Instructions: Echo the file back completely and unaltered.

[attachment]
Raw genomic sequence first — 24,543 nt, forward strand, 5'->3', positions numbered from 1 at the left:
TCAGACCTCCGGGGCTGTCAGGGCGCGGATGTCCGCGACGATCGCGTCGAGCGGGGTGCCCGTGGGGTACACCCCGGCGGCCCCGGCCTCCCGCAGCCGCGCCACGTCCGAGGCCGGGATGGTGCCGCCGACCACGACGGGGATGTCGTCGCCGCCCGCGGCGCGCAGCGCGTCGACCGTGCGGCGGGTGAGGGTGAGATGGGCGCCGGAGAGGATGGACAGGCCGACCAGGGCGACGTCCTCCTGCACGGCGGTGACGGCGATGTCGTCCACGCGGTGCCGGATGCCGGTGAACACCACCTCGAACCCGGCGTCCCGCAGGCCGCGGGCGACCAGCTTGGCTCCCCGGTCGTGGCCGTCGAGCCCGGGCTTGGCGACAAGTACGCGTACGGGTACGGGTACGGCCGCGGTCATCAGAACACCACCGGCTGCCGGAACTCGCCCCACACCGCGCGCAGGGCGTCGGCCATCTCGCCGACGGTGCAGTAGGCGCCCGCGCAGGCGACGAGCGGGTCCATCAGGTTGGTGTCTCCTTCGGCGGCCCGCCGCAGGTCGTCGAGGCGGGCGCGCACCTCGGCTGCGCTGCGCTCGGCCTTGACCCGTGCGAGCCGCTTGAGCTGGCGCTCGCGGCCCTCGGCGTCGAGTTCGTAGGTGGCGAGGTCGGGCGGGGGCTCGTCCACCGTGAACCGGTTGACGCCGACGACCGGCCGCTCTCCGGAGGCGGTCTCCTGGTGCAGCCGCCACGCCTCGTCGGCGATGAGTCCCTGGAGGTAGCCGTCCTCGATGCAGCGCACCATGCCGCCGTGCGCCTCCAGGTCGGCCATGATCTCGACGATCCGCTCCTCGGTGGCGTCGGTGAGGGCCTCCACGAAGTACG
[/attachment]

Raw genomic sequence first — 24,543 nt, forward strand, 5'->3', positions numbered from 1 at the left:
TCAGACCTCCGGGGCTGTCAGGGCGCGGATGTCCGCGACGATCGCGTCGAGCGGGGTGCCCGTGGGGTACACCCCGGCGGCCCCGGCCTCCCGCAGCCGCGCCACGTCCGAGGCCGGGATGGTGCCGCCGACCACGACGGGGATGTCGTCGCCGCCCGCGGCGCGCAGCGCGTCGACCGTGCGGCGGGTGAGGGTGAGATGGGCGCCGGAGAGGATGGACAGGCCGACCAGGGCGACGTCCTCCTGCACGGCGGTGACGGCGATGTCGTCCACGCGGTGCCGGATGCCGGTGAACACCACCTCGAACCCGGCGTCCCGCAGGCCGCGGGCGACCAGCTTGGCTCCCCGGTCGTGGCCGTCGAGCCCGGGCTTGGCGACAAGTACGCGTACGGGTACGGGTACGGCCGCGGTCATCAGAACACCACCGGCTGCCGGAACTCGCCCCACACCGCGCGCAGGGCGTCGGCCATCTCGCCGACGGTGCAGTAGGCGCCCGCGCAGGCGACGAGCGGGTCCATCAGGTTGGTGTCTCCTTCGGCGGCCCGCCGCAGGTCGTCGAGGCGGGCGCGCACCTCGGCTGCGCTGCGCTCGGCCTTGACCCGTGCGAGCCGCTTGAGCTGGCGCTCGCGGCCCTCGGCGTCGAGTTCGTAGGTGGCGAGGTCGGGCGGGGGCTCGTCCACCGTGAACCGGTTGACGCCGACGACCGGCCGCTCTCCGGAGGCGGTCTCCTGGTGCAGCCGCCACGCCTCGTCGGCGATGAGTCCCTGGAGGTAGCCGTCCTCGATGCAGCGCACCATGCCGCCGTGCGCCTCCAGGTCGGCCATGATCTCGACGATCCGCTCCTCGGTGGCGTCGGTGAGGGCCTCCACGAAGTACG